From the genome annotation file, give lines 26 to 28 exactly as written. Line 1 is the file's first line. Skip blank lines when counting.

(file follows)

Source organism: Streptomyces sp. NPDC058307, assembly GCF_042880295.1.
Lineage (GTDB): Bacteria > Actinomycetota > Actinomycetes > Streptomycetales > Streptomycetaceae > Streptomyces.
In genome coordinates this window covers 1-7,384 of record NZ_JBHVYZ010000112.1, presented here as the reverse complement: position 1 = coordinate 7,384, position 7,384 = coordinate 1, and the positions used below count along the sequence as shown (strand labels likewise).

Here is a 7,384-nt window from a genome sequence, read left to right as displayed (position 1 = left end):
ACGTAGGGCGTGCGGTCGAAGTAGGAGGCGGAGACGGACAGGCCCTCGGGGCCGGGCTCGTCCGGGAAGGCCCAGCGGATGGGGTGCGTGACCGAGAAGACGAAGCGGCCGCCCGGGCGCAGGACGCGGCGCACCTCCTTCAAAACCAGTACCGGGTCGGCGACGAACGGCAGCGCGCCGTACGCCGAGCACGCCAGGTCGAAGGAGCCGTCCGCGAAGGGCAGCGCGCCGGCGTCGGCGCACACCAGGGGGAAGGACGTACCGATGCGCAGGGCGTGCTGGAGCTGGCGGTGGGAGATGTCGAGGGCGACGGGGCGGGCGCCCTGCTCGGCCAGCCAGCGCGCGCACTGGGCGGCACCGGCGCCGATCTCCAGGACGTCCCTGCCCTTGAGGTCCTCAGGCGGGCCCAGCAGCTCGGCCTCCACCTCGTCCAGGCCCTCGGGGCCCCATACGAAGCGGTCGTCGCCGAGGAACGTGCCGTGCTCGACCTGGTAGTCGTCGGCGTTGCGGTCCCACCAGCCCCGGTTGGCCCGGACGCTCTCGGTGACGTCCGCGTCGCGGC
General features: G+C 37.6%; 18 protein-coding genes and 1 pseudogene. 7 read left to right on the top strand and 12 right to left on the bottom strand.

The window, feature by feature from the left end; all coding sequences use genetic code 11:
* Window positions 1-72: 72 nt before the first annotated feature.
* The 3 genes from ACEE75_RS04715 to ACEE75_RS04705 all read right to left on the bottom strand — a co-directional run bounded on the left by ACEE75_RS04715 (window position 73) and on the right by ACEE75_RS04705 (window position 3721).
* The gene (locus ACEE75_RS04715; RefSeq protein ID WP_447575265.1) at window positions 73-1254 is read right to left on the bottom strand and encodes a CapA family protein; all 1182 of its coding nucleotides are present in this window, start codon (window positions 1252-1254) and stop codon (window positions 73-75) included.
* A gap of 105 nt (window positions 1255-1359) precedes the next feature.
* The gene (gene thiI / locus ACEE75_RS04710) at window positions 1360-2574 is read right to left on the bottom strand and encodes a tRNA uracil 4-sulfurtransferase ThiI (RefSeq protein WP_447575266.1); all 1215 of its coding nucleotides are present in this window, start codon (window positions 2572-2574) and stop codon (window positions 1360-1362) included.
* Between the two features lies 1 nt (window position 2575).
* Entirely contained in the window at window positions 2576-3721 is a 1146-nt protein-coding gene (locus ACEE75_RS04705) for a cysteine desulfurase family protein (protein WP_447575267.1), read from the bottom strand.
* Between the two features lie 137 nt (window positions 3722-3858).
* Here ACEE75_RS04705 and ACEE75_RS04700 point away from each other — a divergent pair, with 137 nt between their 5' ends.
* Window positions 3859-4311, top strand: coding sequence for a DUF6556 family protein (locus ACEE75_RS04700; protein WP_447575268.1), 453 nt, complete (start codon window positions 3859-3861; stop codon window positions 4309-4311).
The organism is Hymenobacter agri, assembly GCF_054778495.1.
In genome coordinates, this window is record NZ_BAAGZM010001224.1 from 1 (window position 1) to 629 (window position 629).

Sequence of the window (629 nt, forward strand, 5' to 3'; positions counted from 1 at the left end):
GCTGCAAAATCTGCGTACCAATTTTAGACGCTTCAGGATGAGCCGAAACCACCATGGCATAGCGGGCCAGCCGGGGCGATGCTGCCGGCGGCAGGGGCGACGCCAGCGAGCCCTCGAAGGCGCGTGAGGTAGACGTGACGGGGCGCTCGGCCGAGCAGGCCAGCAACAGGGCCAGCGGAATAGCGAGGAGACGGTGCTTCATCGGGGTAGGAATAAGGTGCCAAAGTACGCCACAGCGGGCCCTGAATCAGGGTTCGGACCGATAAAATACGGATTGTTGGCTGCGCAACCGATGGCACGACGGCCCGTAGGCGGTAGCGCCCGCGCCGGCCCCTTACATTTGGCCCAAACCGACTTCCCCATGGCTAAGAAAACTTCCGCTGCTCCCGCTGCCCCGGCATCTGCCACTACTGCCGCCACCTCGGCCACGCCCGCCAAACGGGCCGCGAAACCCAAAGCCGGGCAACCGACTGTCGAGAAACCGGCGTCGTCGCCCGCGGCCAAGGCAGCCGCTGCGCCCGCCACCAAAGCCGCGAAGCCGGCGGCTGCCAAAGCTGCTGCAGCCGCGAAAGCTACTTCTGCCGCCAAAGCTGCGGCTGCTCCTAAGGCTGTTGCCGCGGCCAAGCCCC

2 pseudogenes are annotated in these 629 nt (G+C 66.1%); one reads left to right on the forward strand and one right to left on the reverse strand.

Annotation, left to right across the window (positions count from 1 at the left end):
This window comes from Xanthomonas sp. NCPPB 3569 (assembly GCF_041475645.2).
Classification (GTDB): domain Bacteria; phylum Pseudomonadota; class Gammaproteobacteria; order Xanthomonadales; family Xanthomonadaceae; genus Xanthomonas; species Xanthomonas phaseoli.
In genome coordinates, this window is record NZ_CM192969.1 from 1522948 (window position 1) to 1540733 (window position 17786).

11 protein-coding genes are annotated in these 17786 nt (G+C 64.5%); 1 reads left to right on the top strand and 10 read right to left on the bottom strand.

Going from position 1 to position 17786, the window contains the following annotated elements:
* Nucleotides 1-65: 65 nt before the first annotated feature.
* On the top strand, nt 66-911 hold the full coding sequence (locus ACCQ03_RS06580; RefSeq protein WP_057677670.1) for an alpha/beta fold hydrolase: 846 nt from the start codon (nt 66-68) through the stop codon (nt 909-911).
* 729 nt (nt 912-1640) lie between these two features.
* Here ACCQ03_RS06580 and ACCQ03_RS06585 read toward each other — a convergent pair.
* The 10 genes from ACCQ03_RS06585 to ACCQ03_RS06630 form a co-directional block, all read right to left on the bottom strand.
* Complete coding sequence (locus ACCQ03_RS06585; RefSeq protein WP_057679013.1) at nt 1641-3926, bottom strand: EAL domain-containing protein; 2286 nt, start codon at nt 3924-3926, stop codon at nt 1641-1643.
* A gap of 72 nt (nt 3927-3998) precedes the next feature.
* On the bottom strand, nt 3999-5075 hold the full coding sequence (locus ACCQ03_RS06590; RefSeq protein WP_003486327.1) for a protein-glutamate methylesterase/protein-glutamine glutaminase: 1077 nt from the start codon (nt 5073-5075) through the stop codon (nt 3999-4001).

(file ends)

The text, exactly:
In genome coordinates, this window is record NZ_CM192969.1 from 1522948 (window position 1) to 1540733 (window position 17786).

11 protein-coding genes are annotated in these 17786 nt (G+C 64.5%); 1 reads left to right on the top strand and 10 read right to left on the bottom strand.

Going from position 1 to position 17786, the window contains the following annotated elements: